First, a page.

Richmond Vice Provincial Father Jerome Chavarria said, "He loved all the devotions; he was a man of prayer. Scotty was a nervous type and he battled it with prayer, knocking down the doors of heaven for peace. He had a fun side, too, and could be a real character. He loved to kid around."

Father Chavarria, who was visiting Father Sands at the time of his death, said that as his confrere grew older and sicker from cancer, he developed dementia. His illness "called us as a community to support him," he said. When it became clear that Father Sands needed nursing care, Sister Serafina, a Missionary Sister of St. Benedict and director of the nursing staff at St. John Neumann, flew to Florida to accompany him to Saratoga Springs. Father Chavarria said the confreres had some concerns about whether Father Sands would agree to move North. Sister Serafina said that when she asked, "Will you come with me, Father?" he replied with a smile, "With you, Sister, anywhere." ’I learned kindness from him," Sister Serafina said. "He never complained, even when he had to spend two weeks in ICU. He was so kind to all the nurses through everything he suffered." Father Chavarria, who recounted how Father Sands never missed spending two hours daily in the Villa’s chapel – "no matter how he felt, what the weather was, who might be visiting the Villa, how sick he might have been, even no matter how ’out of it’ he was because of dementia" – summed up the most important thing he learned about Father Sands:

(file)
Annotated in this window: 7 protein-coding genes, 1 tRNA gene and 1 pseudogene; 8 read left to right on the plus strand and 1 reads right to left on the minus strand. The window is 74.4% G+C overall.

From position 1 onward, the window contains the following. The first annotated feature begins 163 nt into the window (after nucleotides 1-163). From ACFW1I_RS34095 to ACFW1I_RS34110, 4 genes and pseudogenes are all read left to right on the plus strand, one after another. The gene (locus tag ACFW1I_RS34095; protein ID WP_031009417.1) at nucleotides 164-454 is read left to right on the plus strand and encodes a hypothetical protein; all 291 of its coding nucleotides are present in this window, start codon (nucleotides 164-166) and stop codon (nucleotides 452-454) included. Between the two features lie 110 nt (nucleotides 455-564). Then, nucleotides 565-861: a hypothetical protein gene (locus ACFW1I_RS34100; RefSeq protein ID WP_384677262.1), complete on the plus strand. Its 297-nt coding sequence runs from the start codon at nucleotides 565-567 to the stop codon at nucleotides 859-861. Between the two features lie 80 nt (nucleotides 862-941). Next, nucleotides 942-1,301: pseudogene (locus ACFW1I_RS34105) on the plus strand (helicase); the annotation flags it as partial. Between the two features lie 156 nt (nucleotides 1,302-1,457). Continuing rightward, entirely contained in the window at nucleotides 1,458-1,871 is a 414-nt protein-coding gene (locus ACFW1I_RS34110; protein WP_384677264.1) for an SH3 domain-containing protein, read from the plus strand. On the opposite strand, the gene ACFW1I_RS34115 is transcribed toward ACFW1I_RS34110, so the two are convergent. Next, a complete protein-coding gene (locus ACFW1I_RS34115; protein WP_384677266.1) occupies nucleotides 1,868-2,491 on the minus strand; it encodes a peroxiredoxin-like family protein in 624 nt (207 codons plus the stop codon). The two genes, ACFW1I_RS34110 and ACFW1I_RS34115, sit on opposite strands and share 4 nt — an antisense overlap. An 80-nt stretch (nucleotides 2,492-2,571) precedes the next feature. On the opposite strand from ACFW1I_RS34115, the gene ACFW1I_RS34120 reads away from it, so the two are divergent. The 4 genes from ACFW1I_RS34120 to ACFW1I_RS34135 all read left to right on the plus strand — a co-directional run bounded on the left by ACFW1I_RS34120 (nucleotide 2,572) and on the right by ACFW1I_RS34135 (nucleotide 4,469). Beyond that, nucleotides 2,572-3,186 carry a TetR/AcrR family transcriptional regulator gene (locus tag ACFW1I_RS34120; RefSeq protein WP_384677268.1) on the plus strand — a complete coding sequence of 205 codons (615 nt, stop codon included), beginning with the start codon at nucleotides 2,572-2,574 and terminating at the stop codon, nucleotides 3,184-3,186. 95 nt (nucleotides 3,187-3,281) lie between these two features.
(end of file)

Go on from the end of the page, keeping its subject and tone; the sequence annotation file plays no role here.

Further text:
"Our Father Scotty loved God and God loved Scotty! They were friends and old companions. God asked Scotty as a priest to share his love, his compassion, his mercy with God’s children and Scotty did the best job that he could. Scotty lived as God’s servant and died as God’s servant. Right to the end, his priesthood touched peoples lives."

 

Rev. Francis J. Sands C.Ss.R.

  • Born: February 17, 1920
  • Professed: August 2, 1942
  • Ordained: June 22, 1947
  • Died: October 7, 2008